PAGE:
Pain Relief Beyond Belief





From Blakey to Brown, Como to Costa, Eckstine to Eldridge, Galbraith to Garner, Harris to Hines, Horne to Hyman, Jamal to Jefferson, Kelly to Klook; Mancini to Marmarosa, May to Mitchell, Negri to Nestico, Parlan to Ponder, Reed to Ruther, Strayhorn to Sullivan, Turk to Turrentine, Wade to Williams… the forthcoming publication Treasury of Pittsburgh Jazz Connections by Dr. Nelson Harrison and Dr. Ralph Proctor, Jr. will document the legacy of one of the world’s greatest jazz capitals.


Do you want to know who Dizzy Gillespie  idolized? Did you ever wonder who inspired Kenny Clarke and Art Blakey? Who was the pianist that mentored Monk, Bud Powell, Tad Dameron, Elmo Hope, Sarah Vaughan and Mel Torme? Who was Art Tatum’s idol and Nat Cole’s mentor? What musical quartet pioneered the concept adopted later by the Modern Jazz Quartet? Were you ever curious to know who taught saxophone to Stanley Turrentine or who taught piano to Ahmad Jamal? What community music school trained Robert McFerrin, Sr. for his history-making debut with the Metropolitan Opera? What virtually unknown pianist was a significant influence on young John Coltrane, Shirley Scott, McCoy Tyner, Bobby Timmons and Ray Bryant when he moved to Philadelphia from Pittsburgh in the 1940s?  Would you be surprised to know that Erroll Garner attended classes at the Julliard School of Music in New York and was at the top of his class in writing and arranging proficiency?


Some answers  can be gleaned from the postings on the Pittsburgh Jazz Network.


For almost 100 years the Pittsburgh region has been a metacenter of jazz originality that is second to no other in the history of jazz.  One of the best kept secrets in jazz folklore, the Pittsburgh Jazz Legacy has heretofore remained mythical.  We have dubbed it “the greatest story never told” since it has not been represented in writing before now in such a way as to be accessible to anyone seeking to know more about it.  When it was happening, little did we know how priceless the memories would become when the times were gone.


Today jazz is still king in Pittsburgh, with events, performances and activities happening all the time. The Pittsburgh Jazz Network is dedicated to celebrating and showcasing the places, artists and fans that carry on the legacy of Pittsburgh's jazz heritage.






Duke Ellington is first African-American and the first musician to solo on U.S. circulating coin



       In Her Own Words

Economic Generators of the Past. What is to Come?

This information was sent to me by my good friend Mark Anthony Neal.


Bookies and gamblers bailed out blacks during The Depression. Who will save us now?

Running the Numbers
By Robert E. Weems Jr. |

Sept. 30, 2008--Despite its failure in the House yesterday, a massive taxpayer-financed bailout of the nation's various financial institutions remains a near certainty.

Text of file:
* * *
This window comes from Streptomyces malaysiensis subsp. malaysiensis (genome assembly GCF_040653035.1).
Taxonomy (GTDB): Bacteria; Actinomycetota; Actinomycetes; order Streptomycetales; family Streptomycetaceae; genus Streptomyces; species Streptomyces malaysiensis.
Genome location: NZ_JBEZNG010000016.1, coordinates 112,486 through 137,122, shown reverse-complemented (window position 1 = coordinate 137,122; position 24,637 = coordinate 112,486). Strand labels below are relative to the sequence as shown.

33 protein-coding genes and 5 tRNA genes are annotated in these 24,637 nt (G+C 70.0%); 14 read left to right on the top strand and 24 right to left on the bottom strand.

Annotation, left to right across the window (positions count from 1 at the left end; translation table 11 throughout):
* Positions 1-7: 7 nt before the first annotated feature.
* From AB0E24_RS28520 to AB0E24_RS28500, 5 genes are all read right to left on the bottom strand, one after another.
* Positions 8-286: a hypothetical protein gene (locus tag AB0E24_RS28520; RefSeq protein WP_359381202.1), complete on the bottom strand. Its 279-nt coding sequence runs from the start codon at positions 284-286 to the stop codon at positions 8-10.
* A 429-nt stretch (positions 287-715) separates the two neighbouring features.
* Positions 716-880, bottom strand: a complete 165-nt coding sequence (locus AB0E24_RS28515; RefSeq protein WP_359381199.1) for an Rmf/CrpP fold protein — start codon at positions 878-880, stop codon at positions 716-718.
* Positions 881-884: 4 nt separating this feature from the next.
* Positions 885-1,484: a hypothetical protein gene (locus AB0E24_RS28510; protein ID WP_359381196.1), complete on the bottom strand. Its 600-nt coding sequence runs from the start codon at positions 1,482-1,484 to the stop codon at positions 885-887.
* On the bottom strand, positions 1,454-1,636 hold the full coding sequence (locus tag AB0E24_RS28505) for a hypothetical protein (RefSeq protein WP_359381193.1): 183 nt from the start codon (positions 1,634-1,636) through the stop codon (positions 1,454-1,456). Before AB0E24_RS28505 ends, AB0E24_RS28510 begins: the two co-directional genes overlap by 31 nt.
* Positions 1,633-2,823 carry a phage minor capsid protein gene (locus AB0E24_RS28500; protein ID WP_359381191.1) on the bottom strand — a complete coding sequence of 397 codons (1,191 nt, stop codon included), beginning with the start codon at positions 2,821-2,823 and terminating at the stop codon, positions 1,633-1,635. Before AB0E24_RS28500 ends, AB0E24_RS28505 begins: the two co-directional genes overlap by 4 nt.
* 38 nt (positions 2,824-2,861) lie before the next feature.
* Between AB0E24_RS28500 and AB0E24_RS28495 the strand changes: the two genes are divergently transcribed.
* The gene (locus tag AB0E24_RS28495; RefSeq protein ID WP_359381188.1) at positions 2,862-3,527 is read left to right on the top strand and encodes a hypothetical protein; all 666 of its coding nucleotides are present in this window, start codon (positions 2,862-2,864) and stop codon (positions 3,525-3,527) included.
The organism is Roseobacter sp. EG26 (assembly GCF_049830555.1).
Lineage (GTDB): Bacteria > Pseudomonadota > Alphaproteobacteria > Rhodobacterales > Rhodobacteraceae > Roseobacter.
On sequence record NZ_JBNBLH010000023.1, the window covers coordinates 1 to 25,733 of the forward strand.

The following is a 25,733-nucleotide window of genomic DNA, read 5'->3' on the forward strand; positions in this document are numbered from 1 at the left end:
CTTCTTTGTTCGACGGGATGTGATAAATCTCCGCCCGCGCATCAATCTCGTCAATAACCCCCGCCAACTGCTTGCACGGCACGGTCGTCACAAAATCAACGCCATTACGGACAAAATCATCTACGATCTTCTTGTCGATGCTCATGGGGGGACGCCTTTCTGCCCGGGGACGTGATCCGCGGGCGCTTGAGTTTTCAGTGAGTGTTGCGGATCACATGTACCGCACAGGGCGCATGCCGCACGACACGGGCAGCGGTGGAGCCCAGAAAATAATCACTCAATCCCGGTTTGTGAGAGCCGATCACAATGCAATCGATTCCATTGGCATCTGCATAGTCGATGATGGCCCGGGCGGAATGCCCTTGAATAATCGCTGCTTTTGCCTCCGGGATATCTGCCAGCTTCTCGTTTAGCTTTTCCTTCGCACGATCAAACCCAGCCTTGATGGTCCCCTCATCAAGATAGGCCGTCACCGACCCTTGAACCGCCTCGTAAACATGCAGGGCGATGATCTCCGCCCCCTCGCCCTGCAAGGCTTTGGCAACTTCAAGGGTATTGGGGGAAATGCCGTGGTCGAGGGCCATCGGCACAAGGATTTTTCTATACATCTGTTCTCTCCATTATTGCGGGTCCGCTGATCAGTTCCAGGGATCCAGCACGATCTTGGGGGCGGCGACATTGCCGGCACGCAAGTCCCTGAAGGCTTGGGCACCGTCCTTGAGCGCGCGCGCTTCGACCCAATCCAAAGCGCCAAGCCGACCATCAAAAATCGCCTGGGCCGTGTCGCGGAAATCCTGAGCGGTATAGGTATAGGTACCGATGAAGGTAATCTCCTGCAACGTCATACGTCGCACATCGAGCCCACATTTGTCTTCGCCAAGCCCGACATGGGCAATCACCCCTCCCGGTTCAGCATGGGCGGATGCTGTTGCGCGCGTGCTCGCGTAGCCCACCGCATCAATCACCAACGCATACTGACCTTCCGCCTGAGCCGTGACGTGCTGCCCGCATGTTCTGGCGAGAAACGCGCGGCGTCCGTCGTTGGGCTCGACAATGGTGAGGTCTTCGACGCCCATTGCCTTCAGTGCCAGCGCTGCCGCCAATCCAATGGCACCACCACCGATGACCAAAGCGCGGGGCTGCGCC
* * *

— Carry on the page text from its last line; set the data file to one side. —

Black taxpayers in particular, who have been disproportionately affected by the housing crisis, have reason to be anxious about how they will fare in the rescue scenario. If only numbers runners held the kind of clout today that they did during the Great Depression.

In the 1930s, at the height of the Depression, black gamblers rescued the Negro Baseball Leagues from going under-an action that would have repercussions for years to come.

African-American workers, always the "last hired, first fired," were vulnerable during the Depression. Black-owned businesses, which depended exclusively on black consumer support, also suffered mightily. High black unemployment rates associated with the Depression meant fewer sales and profits for African-American enterprises. In 1929, aggregate sales for black America's 24,969 retail stores was $98.6 million. Six years later, in 1935, there were 22,756 black-owned retail stores, and their aggregate sales had plummeted to $47.9 million.

At the same time that black-owned retail outlets, banks and manufacturing concerns were either closing or losing money across the country, the "numbers racket," or "policy" (an off-the-books lottery run by private individuals), took off. In fact, numbers rapidly eclipsed legitimate black businesses as the primary economic force in Depression-era black communities.

Although the numbers racket targeted working-class and poor communities, and were unregulated and untaxed by the local governments, there was little, if any, stigma among blacks to being involved with policy. Numbers bosses nevertheless sought respectability by investing gambling profits in legitimate businesses. During the 1930s, black baseball attracted a great deal of this money.

Gus Greenlee, who was known as the "numbers king" of Pittsburgh, was the most influential black-gambler-turned-baseball-team-owner. He organized the Pittsburgh Crawfords in 1931, and Josh Gibson, Satchel Paige and James "Cool Papa" Bell were among the stars Greenlee's laundered gambling profits attracted. Other prominent East Coast gambling figures who revived black baseball included Alex Pompez, owner of the New York Cubans; James "Soldier Boy" Semler, owner of the Baltimore Elite Giants; Abe Manley, owner of the Newark Eagles; and Ed Bolden, owner of the Philadelphia Stars.

Read the Full Essay @:

Views: 25


You need to be a member of Pittsburgh Jazz Network to add comments!

Join Pittsburgh Jazz Network

© 2021   Created by Dr. Nelson Harrison.   Powered by

Badges  |  Report an Issue  |  Terms of Service